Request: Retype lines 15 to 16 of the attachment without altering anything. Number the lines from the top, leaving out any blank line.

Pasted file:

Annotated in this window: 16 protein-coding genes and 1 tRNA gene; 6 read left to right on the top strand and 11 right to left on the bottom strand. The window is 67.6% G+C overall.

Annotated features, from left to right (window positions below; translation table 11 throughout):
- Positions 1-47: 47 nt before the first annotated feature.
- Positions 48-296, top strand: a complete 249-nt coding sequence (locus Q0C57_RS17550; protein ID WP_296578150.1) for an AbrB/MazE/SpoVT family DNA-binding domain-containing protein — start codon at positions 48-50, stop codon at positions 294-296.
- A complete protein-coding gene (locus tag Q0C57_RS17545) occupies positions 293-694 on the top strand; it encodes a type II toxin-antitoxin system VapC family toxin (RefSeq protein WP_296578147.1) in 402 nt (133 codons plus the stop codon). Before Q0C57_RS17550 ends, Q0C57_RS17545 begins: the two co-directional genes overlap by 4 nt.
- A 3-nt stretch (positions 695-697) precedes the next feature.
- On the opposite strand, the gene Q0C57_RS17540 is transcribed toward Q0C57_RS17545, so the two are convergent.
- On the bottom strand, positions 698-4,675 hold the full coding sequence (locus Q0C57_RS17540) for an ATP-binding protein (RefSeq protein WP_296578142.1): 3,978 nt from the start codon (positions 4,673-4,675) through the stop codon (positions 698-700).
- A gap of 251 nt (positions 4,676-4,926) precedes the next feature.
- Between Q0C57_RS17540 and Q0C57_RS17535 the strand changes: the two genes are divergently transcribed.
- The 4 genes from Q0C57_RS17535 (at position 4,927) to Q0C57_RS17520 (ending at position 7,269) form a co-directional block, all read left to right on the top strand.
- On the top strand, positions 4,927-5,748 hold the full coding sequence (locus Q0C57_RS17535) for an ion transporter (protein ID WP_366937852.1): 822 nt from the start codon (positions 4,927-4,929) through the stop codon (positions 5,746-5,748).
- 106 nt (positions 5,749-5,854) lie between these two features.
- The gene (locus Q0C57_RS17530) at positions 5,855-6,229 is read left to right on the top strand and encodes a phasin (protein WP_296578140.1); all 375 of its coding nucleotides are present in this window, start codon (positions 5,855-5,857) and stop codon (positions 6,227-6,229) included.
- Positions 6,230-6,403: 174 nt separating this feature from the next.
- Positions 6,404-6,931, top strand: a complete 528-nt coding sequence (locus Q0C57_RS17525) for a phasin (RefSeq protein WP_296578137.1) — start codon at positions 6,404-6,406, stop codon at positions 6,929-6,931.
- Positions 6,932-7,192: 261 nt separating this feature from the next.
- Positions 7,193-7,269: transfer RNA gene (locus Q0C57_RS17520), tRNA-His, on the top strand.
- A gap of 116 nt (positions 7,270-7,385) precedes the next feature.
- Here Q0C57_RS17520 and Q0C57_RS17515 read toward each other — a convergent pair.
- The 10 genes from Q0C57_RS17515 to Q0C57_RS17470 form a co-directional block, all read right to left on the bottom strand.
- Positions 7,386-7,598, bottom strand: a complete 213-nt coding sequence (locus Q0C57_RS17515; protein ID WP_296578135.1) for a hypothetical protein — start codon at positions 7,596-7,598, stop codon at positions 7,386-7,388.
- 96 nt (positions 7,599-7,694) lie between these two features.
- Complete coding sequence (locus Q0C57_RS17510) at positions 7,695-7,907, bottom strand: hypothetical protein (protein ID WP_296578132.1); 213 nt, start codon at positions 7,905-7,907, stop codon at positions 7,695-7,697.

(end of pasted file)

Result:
- Positions 6,230-6,403: 174 nt separating this feature from the next.
- Positions 6,404-6,931, top strand: a complete 528-nt coding sequence (locus Q0C57_RS17525) for a phasin (RefSeq protein WP_296578137.1) — start codon at positions 6,404-6,406, stop codon at positions 6,929-6,931.